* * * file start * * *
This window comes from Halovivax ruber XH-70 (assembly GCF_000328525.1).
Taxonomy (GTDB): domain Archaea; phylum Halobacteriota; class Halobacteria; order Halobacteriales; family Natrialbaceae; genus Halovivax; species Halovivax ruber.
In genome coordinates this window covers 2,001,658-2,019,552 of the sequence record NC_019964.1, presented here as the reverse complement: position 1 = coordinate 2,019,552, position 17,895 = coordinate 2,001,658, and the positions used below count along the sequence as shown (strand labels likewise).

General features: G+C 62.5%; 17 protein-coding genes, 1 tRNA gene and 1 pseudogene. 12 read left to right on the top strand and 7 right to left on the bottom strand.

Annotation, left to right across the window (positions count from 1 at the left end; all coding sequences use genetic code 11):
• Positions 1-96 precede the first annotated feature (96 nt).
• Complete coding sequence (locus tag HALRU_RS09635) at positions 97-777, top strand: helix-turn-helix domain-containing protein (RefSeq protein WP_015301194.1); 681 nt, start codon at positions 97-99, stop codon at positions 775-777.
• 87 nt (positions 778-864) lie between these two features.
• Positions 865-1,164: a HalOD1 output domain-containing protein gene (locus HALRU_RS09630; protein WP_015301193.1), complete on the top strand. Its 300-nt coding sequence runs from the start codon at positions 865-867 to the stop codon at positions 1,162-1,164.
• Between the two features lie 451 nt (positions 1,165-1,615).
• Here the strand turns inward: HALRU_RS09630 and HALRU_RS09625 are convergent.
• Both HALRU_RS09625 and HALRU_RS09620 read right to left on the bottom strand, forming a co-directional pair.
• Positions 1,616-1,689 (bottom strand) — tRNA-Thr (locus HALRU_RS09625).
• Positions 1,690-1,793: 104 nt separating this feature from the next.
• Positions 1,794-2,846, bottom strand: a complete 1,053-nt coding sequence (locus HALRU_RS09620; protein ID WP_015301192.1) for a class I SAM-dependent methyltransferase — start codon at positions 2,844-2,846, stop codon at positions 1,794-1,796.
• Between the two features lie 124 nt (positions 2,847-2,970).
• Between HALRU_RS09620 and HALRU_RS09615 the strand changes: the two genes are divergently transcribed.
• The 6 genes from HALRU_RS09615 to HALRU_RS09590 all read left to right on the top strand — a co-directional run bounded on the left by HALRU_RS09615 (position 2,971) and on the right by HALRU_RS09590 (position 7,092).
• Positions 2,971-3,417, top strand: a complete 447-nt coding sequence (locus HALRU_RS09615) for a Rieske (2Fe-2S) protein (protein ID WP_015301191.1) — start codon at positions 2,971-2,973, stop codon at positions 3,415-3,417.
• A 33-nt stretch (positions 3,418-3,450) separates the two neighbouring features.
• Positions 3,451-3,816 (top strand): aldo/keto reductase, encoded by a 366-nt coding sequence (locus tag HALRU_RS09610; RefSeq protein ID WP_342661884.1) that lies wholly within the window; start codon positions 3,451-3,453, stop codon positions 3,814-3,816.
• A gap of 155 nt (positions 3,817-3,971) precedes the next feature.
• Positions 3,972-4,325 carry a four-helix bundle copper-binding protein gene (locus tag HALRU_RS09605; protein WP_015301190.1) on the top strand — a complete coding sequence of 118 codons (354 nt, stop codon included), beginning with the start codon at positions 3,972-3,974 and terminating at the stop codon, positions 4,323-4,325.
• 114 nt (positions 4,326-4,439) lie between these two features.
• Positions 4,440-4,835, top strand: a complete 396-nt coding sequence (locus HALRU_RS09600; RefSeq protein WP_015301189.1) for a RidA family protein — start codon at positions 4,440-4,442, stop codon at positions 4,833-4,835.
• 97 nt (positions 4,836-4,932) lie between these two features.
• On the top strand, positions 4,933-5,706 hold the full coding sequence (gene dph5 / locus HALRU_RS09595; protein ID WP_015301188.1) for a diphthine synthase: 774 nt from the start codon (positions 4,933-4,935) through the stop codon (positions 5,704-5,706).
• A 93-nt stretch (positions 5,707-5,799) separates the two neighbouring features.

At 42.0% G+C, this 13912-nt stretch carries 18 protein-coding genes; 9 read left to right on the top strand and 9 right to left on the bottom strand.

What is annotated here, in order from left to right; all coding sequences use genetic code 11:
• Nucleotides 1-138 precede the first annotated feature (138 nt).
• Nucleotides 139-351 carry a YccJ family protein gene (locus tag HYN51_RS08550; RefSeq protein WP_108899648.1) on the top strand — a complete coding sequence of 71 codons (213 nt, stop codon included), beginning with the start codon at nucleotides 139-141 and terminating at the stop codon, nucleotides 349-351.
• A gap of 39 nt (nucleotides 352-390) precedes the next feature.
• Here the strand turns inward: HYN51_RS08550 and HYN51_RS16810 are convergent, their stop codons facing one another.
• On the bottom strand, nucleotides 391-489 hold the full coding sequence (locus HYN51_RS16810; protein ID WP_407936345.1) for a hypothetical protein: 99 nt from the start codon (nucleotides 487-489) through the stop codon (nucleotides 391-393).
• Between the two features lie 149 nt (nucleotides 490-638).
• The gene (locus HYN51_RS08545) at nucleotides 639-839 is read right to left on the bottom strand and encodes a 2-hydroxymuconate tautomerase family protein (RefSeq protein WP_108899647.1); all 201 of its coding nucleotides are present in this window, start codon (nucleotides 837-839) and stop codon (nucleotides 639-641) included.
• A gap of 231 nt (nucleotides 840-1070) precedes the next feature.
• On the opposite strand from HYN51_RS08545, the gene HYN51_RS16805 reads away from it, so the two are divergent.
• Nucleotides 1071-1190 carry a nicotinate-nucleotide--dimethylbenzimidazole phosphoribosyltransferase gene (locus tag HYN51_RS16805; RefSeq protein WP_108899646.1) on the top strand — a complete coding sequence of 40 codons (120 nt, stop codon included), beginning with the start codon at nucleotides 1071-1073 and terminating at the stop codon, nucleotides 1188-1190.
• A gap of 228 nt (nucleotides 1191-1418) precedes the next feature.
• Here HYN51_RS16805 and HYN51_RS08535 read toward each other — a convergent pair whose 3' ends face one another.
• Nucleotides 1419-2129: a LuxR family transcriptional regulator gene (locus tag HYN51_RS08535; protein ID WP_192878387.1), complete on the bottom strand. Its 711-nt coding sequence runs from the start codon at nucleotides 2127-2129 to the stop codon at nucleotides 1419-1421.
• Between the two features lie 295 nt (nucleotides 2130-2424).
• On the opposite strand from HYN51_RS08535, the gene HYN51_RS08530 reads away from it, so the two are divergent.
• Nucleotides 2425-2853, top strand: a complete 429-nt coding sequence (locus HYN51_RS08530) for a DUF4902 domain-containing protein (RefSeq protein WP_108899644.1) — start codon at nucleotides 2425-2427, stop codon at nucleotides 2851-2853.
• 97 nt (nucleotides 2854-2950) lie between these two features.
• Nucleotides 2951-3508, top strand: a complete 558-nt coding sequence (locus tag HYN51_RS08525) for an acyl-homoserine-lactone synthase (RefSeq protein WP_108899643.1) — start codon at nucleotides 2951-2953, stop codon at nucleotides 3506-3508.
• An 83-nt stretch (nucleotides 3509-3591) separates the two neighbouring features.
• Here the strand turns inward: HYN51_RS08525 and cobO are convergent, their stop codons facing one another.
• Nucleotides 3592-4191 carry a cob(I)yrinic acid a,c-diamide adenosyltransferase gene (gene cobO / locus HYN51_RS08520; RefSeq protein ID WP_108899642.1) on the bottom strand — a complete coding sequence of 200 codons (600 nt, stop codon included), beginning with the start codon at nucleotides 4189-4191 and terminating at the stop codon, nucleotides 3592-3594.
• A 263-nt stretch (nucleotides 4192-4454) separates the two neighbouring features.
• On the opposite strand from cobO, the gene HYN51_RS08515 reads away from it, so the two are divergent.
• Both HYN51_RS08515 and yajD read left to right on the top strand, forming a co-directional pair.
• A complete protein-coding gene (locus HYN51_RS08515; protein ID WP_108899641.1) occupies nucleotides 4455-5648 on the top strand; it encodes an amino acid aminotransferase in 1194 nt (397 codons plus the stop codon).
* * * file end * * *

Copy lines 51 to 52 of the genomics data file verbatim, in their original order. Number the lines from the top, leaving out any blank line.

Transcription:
• Nucleotides 3592-4191 carry a cob(I)yrinic acid a,c-diamide adenosyltransferase gene (gene cobO / locus HYN51_RS08520; RefSeq protein ID WP_108899642.1) on the bottom strand — a complete coding sequence of 200 codons (600 nt, stop codon included), beginning with the start codon at nucleotides 4189-4191 and terminating at the stop codon, nucleotides 3592-3594.
• A 263-nt stretch (nucleotides 4192-4454) separates the two neighbouring features.